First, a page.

The Amniox comprehensive family of umbilical cord and amniotic membrane products harnesses the unique power of human birth tissue to help expedite regenerative healing across a wide range of specialties as the adjunct for acute and chronic wound applications by helping to:
• Facilitate wound healing
• Manage discomfort
• Manage adhesions
• Expedite functional recovery while reducing the cost of care 1-4
Our pioneering scientists have focused on understanding the properties of human birth tissue—ultimately identifying HC-HA/PTX3 as a key orchestrator in healing in the human fetal environment.5-9
This complex may orchestrate anti-inflammatory, anti-scarring and growth-promoting biological effects that may expedite functional recovery as demonstrated on the ocular space.5,10
Our CRYOTEK® cryopreservation process has been shown to preserve the structural integrity of the HC-HA/PTX3 complex significantly better than heat dehydration—delivering the benefit of the natural tissue to the wound.11,12
Industry experts recognize the increasing burden of non-healing wound infections.
14.5% of Medicare beneficiaries in 2014 (8.2 million patients) were diagnosed with at least one type of wound or wound-related infection. Listed by prevalence:
Estimated conservatively, their annual cost is $28 billion. This cost could range from $31.7 billion to $96.8 billion including wounds as a secondary diagnosis.13
Advanced wound therapy treatments are experiencing a rapid adoption rate as an adjunct to the standard of care. In this webinar, Dr. Alan Block provided a contemporary overview of Amniotic Membrane and Umbilical Cord transplantation and shared challenging cases specific to a variety of lower extremity applications where expedited wound healing and functional recovery are a concern.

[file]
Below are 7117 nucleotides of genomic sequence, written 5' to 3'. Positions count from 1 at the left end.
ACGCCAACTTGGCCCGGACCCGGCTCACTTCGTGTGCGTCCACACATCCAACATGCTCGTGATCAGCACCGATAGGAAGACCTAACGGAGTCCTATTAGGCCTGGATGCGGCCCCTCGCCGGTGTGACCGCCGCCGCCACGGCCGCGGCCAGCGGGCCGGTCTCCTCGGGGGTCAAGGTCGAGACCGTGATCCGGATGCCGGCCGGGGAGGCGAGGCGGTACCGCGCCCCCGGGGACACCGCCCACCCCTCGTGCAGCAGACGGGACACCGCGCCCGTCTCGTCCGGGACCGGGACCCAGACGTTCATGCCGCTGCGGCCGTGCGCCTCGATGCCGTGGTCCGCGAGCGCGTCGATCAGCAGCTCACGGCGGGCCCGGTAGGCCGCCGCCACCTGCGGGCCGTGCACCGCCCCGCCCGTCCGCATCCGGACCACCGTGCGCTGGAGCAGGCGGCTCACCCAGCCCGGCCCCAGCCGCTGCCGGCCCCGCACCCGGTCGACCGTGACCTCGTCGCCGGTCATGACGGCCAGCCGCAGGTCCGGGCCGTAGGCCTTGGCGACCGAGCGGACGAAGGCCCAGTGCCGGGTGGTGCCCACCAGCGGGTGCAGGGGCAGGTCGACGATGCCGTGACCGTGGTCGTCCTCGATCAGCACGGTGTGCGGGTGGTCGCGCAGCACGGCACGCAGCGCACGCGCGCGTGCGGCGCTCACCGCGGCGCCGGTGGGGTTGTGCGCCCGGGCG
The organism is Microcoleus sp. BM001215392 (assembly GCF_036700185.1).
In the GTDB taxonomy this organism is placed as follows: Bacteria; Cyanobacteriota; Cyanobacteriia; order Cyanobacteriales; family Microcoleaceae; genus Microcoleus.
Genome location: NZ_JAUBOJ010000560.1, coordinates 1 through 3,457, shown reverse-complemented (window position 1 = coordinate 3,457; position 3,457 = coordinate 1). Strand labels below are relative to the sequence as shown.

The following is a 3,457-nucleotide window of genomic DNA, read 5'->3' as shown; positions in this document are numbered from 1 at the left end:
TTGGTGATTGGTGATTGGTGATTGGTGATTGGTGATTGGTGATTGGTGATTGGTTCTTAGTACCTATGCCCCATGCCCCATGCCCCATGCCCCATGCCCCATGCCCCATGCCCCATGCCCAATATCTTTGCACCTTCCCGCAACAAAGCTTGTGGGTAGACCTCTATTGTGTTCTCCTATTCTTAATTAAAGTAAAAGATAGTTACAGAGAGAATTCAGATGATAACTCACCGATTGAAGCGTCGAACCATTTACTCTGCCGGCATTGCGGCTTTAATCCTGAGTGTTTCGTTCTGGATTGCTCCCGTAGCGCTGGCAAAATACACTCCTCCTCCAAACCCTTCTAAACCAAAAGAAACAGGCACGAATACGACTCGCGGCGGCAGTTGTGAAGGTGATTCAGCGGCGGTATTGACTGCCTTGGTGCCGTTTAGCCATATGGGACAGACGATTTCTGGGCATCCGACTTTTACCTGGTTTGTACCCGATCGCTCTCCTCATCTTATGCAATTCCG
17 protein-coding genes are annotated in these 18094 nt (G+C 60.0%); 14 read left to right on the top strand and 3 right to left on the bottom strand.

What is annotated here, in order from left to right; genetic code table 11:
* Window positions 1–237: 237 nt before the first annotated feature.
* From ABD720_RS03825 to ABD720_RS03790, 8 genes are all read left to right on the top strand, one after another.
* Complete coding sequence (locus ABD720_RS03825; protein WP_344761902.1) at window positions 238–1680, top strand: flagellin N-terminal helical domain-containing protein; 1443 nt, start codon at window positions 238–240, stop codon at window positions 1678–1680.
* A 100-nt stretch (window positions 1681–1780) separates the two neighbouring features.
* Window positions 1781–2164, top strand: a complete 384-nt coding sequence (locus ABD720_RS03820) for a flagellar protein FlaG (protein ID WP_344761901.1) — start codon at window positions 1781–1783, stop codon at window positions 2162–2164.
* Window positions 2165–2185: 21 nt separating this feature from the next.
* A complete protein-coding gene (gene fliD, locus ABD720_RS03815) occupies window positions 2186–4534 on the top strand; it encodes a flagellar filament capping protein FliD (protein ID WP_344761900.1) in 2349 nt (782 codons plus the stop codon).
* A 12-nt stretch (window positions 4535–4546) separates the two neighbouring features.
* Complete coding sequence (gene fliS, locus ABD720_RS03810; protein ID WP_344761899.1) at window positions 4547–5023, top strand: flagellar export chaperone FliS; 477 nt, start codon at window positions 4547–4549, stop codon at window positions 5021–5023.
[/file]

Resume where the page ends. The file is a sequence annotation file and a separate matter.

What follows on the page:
You can watch Dr. Block’s webinar in its entirety by signing up for the Physician Portal and accessing archived webinars on-demand by clicking the button below.
1. Marston WA, Lantis II JC, Wu SC, et al. Wound Repair Regen. 2020;1-6.
2. Caputo WJ, Vaquero C, Monterosa A, et al. Wound Repair Regen. 2016;24(5):885-893.
3. Raphael A. J Wound Care. 2016;25(Sup7):S10-17.
4. Bemenderfer TB, Anderson RB, Odum SM, Davis WH. J Foot Ankle Surg. 2019;58(1):97-102.
5. Tseng SC. Invest Ophthalmol Vis Sci. 2016;57(5):ORSFh1-ORSFh8.
6. He H, Li W, Tseng DY, et al. J Biol Chem. 2009;284:20136-46.
7. He H, Zhang S, Tighe S, Son J, Tseng SC. J Biol Chem. 2013;288:25792-803.
8. Zhang S, He H, Day AJ, et al. J Biol Chem. 2012;287:12433-44.
9. Zhang S, Zhu YT, Chen SY, et al. J Biol Chem. 2014;289:13531-42.
10. Tseng SC, Tsubota K. Am J Ophthalmol. 1997 Dec;124(6):825-35.
11. Cooke M, Tan EK, Mandrycky C, He H, O’Connell J, Tseng SC. J Wound Care. 2014;23(10):465-476.
12. Tan EK, Cooke M, Mandrycky C, et al. J Biomaterial T Eng. 2014;4:379-388.
13. Nussbaum SR, Carter MJ, Fife CE, et al. Value Health. 2018 Jan;21(1):27-32.
14. Raphael A, Gonzales J. J Wound Care. 2017;26(Sup10):S38-44.
15. Kirsner RS, Sabolinski ML, Parsons NB, Skornicki M, Marston WA. Wound Repair Regen. 2015 Sep;23(5):737-44.
16. Frykberg RG, Gibbons GW, Walters JL, Wukich DK, Milstein FC. Int Wound J. 2017 Jun;14(3):569-577.